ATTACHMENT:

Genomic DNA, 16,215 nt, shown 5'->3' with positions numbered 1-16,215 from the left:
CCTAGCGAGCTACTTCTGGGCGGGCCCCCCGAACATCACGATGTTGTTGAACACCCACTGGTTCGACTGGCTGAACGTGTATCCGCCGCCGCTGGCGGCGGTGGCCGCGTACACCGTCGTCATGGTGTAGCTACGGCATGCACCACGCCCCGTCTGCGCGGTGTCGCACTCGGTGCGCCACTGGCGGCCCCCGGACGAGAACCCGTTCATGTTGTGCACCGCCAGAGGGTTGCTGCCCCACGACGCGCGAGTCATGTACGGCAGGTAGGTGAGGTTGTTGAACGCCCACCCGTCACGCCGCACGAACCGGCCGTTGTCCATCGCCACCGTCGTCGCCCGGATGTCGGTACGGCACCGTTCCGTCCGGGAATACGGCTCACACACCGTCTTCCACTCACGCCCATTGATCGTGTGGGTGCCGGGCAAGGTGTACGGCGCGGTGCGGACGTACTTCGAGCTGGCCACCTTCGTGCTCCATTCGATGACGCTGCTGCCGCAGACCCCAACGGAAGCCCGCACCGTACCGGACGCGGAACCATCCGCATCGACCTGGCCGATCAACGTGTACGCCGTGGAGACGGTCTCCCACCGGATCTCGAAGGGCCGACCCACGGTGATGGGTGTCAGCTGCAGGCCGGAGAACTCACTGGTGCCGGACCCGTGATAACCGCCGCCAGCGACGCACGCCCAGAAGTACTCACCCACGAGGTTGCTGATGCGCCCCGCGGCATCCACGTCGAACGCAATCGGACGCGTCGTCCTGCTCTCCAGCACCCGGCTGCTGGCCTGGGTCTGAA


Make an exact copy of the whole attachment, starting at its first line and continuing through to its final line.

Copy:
Genomic DNA, 16,215 nt, shown 5'->3' with positions numbered 1-16,215 from the left:
CCTAGCGAGCTACTTCTGGGCGGGCCCCCCGAACATCACGATGTTGTTGAACACCCACTGGTTCGACTGGCTGAACGTGTATCCGCCGCCGCTGGCGGCGGTGGCCGCGTACACCGTCGTCATGGTGTAGCTACGGCATGCACCACGCCCCGTCTGCGCGGTGTCGCACTCGGTGCGCCACTGGCGGCCCCCGGACGAGAACCCGTTCATGTTGTGCACCGCCAGAGGGTTGCTGCCCCACGACGCGCGAGTCATGTACGGCAGGTAGGTGAGGTTGTTGAACGCCCACCCGTCACGCCGCACGAACCGGCCGTTGTCCATCGCCACCGTCGTCGCCCGGATGTCGGTACGGCACCGTTCCGTCCGGGAATACGGCTCACACACCGTCTTCCACTCACGCCCATTGATCGTGTGGGTGCCGGGCAAGGTGTACGGCGCGGTGCGGACGTACTTCGAGCTGGCCACCTTCGTGCTCCATTCGATGACGCTGCTGCCGCAGACCCCAACGGAAGCCCGCACCGTACCGGACGCGGAACCATCCGCATCGACCTGGCCGATCAACGTGTACGCCGTGGAGACGGTCTCCCACCGGATCTCGAAGGGCCGACCCACGGTGATGGGTGTCAGCTGCAGGCCGGAGAACTCACTGGTGCCGGACCCGTGATAACCGCCGCCAGCGACGCACGCCCAGAAGTACTCACCCACGAGGTTGCTGATGCGCCCCGCGGCATCCACGTCGAACGCAATCGGACGCGTCGTCCTGCTCTCCAGCACCCGGCTGCTGGCCTGGGTCTGAA